Is My Child a Good Candidate for Braces? Talk to Family Dentists About Tooth Straightening Options
One of the most important hygiene routines to establish at a young age is proper tooth cleaning and care: finding a family dentist is essential for families with young children and also for adults of any age. Taking the time to properly care for teeth can help prevent cavities and the need for cosmetic dentistry; of course, even children with a perfect record of tooth care may eventually need to get braces.
Before going to get braces, children should understand that if they do not take excellent care of their teeth while the braces are on, they could cause damage to their teeth. Dental services for misaligned teeth can help teens gain confidence, and there some options in addition to traditional metal braces.
Newer teeth straightening technology relies upon “aligners,” which are similar to traditional clear plastic retainers. Slowly, teeth are realigned through a progression of clear aligners, and every two weeks patients begin to wear a new aligner. Talking to a family dentist is important to determine if children, teens, or adults could benefit from this method of tooth realignment.
What dental patients may not realize is that even small gaps between teeth could increase their risk of gum disease, and that inflamed gums could either be a signal that teeth are too close together or spaced too far apart. Either way, consulting with a family dentist about gum health and other general dentistry issues in advance of getting metal braces or plastic tooth alignment is recommended.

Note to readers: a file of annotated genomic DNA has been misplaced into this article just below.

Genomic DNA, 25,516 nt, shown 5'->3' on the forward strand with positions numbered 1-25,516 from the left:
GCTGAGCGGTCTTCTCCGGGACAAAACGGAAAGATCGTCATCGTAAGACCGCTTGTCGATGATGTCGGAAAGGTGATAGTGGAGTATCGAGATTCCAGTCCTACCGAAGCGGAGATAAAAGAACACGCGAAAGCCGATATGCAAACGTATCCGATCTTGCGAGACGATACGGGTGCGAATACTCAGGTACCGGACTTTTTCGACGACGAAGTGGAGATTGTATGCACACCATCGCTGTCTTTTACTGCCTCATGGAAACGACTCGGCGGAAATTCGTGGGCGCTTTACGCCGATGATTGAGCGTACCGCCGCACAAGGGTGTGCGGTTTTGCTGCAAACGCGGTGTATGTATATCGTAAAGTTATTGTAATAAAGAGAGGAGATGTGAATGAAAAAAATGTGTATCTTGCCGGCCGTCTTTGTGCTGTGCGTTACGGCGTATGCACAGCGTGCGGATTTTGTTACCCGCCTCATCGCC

Children may do better with alternatives to traditional metal braces: although most older teens are ready to take care of their braces themselves, younger children may not realize that they need to brush more frequently and with much more care. Food can easily get stuck in metal braces, and children may not understand that as food sits on their teeth, it can rot, causing significant damage over time. Parents do not want their children to spend years wearing metal braces on their teeth, only to remove them and realize that their children are candidates for cosmetic dentistry due to poor tooth care.
Adults consistently report that they think having an attractive smile can help them, both socially and at work. About nine out of every 10 women who responded to a recent survey indicated that they did not like the look of their smile in their wedding photos and that they wanted to make their teeth brighter and straighter. Americans spend more than $1 billion every year on products designed to whiten their teeth, but may find that their family dentist would like them to come in for a professional tooth cleaning session before they begin the whitening process.
Does a white smile really make a difference at work? Having the confidence that comes from an attractive smile can allow people to be more productive and creative at work. About 20% of all American adults report that they try to hide their smiles when they are asked to be in a photograph, and while employers may not specifically be looking for workers with perfect teeth, they may notice a difference in job seekers who are friendly and willing to smile during interviews.
A family dentist should be able to talk to parents about what is best for their children’s tooth straightening and cleaning needs. Sometimes, in advance of braces or newer clear “aligners,” children need to have cavities repaired or damaged teeth removed. Being prepared to take proper care of their teeth can help parents rest assured that they are making a positive investment in their children’s health, and perhaps even giving them the tools they need to be successful in their relationships and at work in the future.